The Primary Rocks Live conference is an event which, in just four years, has become a "must" for many primary teachers, who are attracted by real teaching tips, the chance to meet Twitter friends and the famed ice-cream.
This year 250 primary teachers packed into Medlock Primary, Manchester, to learn about topics as diverse as how to build empathy among children, making primary science relevant and using music to improve reading.
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Here are some of the best bits:
Teaching can be tricky – but it can be brilliant
Graham Andre, a teacher at Lanesend Primary, Isle of Wight, who has championed gender-neutral classrooms since taking part in the BBC Two No More Boys and Girls documentary, opened the conference, rocking a blue and green shell suit.
Amazing Key Note from @grahamandre ... so many amazing points but let’s all remember to be a ‘person’ first, teacher second! Uplifting and inspiring @PrimaryRocks1 #PrimaryRocks #PrimaryRocksLive pic.twitter.com/GGpmiCnIY8— John (@johnbryantHT) March 16, 2019
He has been a teacher for just seven years and was pondering whether, at 47, he could keep up the pace. “This time last year, I hated my job,” Mr Andre said. “I wanted to leave teaching.”
He explained that working weekends and evenings had become too much.
But he has now turned a corner through talking about his struggle, cutting back on out-of-hours work and remembering why he went into the job.
“It is a hard job, but it can also be a brilliant job... sometimes I’ll pop into school and there’ll be a little note. I had one from Tiffany once: ‘You’re the best teacher I’ve ever had – but you haven’t done much for me’. It’s the honesty of kids that’s brilliant, isn’t it?"
Bring your own interests into the classroom
Self-confessed geek Adam Parkhouse, deputy head of Cantley Primary, near Norwich, loves gaming.
He told teachers how he’d brought the principles of gaming into the school, with children being rewarded as they moved up in their writing with a "healing potion" (juice), "the elixir of life" (hot chocolate), getting "teleportation spells" (being able to write in another part of the school) and earning gold pens.
"Marking books has become fun," he said. "I can see the children levelling up."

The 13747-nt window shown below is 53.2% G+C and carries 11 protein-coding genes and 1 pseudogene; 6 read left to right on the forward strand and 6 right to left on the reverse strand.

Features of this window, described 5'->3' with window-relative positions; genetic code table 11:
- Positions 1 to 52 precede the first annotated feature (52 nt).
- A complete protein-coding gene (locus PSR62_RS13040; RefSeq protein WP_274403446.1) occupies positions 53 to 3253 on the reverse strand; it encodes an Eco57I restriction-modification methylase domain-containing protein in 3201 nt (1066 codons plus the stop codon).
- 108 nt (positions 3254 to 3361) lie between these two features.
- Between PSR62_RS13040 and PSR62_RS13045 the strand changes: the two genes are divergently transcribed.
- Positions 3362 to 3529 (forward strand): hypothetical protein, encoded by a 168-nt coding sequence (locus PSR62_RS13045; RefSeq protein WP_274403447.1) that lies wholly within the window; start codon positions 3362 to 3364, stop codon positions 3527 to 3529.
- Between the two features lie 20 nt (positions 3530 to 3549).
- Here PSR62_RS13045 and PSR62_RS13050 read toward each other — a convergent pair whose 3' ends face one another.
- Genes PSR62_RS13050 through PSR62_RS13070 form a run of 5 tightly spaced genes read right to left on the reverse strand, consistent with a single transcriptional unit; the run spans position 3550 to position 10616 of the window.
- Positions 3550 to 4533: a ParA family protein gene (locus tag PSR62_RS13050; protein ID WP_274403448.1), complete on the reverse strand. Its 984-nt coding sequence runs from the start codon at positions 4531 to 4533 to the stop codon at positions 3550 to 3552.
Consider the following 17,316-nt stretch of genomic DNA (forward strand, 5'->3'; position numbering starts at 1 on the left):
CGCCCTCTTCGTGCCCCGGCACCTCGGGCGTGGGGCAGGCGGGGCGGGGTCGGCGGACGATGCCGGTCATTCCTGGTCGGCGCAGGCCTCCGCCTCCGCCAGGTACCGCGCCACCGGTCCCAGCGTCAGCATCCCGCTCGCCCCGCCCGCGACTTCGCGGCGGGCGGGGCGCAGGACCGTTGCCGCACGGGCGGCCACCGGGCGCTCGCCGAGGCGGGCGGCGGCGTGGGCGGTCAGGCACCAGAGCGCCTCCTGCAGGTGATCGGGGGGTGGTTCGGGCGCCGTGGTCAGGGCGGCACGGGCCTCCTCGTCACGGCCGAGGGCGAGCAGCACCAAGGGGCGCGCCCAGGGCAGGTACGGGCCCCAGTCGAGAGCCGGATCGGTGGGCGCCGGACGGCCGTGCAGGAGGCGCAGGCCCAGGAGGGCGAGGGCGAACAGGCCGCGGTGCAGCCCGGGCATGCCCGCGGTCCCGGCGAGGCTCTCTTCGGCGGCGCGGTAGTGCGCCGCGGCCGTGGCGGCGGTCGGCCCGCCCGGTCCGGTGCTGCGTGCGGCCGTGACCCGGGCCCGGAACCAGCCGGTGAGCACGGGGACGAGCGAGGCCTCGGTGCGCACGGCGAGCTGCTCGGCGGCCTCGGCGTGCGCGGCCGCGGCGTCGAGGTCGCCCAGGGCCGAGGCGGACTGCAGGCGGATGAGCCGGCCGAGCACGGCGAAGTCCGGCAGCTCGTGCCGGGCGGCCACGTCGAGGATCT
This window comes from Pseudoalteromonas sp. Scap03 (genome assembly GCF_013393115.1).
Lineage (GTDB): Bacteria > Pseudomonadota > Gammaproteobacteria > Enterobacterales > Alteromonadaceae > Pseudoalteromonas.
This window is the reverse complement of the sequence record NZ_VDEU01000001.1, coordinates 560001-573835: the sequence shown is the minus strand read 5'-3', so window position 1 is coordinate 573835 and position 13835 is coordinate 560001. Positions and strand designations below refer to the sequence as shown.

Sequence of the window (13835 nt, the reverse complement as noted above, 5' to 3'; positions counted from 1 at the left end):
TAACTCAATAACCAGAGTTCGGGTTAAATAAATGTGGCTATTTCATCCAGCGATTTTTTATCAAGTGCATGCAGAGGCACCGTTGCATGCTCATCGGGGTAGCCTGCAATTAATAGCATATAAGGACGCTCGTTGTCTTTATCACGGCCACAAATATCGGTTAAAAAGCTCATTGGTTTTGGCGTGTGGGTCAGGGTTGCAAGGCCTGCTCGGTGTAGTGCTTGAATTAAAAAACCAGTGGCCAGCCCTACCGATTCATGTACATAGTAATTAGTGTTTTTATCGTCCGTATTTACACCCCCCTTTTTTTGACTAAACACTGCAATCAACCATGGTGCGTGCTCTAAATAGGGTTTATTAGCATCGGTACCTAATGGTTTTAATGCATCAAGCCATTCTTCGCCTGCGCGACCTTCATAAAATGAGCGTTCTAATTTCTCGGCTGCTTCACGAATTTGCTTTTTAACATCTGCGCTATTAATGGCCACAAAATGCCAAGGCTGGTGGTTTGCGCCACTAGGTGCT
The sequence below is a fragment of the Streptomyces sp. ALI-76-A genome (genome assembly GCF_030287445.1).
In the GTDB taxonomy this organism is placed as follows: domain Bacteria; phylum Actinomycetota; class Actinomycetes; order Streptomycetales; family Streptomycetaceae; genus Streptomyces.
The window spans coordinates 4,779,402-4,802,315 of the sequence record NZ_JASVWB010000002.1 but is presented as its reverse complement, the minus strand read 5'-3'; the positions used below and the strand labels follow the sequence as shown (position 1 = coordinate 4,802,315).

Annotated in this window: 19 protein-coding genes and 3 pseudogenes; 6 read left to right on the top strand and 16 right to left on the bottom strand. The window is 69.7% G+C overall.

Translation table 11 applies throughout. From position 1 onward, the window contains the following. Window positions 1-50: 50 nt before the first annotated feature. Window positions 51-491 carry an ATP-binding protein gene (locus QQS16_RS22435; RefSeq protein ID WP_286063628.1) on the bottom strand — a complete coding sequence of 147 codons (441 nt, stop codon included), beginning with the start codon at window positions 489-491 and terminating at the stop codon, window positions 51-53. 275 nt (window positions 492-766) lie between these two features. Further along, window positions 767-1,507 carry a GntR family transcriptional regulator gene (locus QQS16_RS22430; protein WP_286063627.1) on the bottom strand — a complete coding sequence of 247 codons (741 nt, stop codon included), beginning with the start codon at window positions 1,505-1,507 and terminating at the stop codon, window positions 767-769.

Don’t sacrifice the subject to an overarching 'topic'
Clare Sealy, head of St Matthias Primary, in East London, spoke to a packed classroom about the importance of genuine curriculum links – linking themes through year groups and not just across topics.
“My pet hate is when people on Twitter say they are doing a topic on volcanoes, so can someone recommend a good book for literacy with volcanoes in it?
"There may be a great book, but maybe not – so are you going to choose a less good book just because it has volcanoes in? I don’t think it justifies choosing a less good book.”
The conference has 24 workshops – something which is part of its appeal to teachers who have travelled across the country to be here.
“Typical CPD is going on a course about one specific thing all day,” Rachel Walker, Year 5 teacher at Sneinton CE Primary in Nottingham, said. “This covers lots of different things. It’s inspiring to hear different ideas and challenge my thinking as a teacher.”
Simon Kidwell, head of Hartford Manor Primary in Cheshire, liked the positivity and added: “We are increasingly seeing teaching through a secondary lens. Primary Rocks gives us an identity as primary teachers.”
And Claire Crawford, deputy head of Little Heaton CE Primary, Manchester, added: “The best bit is the chance to see a range of speakers, the atmosphere of people coming together – and the ice-cream.”
The #PrimaryRocks Twitter chat, which takes place on Monday evenings, was set up in 2014 by Gaz Needle, head of St Joseph’s RC Junior, Infant and Nursery in Oldham, and Rob Smith, curator of resources site the Literacy Shed.
“Tickets for Primary Rocks Live this year sold out in less than two minutes,” Mr Needle said. ”And we hadn’t even released who the speakers were.
"People just want to come together as a community. The job is stressful. I hope Primary Rocks Live alleviates that stress and reminds us of the joys of the job.”
Or, as teacher Mike Watson put it: